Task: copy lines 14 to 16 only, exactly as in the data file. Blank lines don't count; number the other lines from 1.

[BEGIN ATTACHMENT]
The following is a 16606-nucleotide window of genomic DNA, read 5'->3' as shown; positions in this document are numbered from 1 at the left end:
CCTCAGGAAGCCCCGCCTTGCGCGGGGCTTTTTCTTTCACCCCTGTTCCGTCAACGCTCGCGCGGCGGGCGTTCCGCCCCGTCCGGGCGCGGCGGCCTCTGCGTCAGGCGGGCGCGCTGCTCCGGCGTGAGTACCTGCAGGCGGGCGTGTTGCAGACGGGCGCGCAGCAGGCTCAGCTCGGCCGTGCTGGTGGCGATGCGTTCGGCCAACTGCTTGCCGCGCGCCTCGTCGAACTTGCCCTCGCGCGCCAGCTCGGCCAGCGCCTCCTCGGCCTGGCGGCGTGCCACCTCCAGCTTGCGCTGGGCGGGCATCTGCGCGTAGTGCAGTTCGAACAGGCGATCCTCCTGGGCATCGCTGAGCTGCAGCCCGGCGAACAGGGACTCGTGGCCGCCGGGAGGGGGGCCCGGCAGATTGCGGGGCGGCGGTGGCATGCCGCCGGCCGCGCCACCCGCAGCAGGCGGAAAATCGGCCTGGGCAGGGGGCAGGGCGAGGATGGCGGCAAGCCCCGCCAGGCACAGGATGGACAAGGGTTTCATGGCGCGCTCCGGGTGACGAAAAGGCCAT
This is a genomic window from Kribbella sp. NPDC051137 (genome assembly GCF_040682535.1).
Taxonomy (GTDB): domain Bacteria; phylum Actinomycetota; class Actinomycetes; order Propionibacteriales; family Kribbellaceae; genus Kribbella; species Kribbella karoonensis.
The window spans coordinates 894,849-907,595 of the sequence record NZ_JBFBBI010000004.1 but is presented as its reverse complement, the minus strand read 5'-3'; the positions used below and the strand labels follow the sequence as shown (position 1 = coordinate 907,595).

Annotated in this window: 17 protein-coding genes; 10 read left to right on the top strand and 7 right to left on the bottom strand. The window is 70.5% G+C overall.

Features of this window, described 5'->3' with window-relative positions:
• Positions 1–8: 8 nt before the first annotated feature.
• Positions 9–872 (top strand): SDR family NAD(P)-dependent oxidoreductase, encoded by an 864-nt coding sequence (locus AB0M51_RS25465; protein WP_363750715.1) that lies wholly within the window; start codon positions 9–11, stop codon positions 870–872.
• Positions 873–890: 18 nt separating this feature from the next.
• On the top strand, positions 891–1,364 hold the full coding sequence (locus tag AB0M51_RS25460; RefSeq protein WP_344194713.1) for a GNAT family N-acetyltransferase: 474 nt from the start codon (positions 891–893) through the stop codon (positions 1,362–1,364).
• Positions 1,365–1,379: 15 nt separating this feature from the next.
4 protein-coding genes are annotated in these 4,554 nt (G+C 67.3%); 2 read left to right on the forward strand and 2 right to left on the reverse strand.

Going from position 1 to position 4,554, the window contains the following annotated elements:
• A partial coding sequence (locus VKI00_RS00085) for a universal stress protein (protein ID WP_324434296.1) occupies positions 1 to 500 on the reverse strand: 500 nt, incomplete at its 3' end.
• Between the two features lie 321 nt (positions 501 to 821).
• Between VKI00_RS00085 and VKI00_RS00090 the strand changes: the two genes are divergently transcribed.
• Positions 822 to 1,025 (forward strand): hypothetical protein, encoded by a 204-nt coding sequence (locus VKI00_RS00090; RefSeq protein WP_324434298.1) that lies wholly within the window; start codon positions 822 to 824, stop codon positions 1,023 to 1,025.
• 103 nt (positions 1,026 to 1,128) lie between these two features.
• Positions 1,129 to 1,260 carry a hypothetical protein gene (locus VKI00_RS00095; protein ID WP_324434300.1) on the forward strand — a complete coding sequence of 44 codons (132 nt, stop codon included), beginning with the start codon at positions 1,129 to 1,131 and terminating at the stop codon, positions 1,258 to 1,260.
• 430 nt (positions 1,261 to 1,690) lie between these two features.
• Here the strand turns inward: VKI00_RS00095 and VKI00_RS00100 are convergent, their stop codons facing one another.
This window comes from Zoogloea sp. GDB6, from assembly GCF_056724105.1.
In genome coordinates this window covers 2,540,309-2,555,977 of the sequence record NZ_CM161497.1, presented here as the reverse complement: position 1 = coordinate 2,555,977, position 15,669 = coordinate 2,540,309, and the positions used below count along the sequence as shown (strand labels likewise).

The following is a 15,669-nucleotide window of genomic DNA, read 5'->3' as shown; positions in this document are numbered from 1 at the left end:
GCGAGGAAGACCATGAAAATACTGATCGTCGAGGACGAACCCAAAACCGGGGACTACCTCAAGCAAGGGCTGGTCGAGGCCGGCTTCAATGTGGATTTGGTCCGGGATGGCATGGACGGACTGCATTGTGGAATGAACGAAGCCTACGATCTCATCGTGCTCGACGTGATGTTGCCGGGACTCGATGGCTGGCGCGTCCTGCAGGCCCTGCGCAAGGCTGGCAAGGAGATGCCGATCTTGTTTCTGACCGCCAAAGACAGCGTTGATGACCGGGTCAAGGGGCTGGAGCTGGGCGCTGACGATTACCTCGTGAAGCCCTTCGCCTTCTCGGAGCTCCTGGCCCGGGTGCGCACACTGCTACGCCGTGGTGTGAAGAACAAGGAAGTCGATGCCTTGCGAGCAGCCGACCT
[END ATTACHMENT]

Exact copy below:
Going from position 1 to position 4,554, the window contains the following annotated elements:
• A partial coding sequence (locus VKI00_RS00085) for a universal stress protein (protein ID WP_324434296.1) occupies positions 1 to 500 on the reverse strand: 500 nt, incomplete at its 3' end.
• Between the two features lie 321 nt (positions 501 to 821).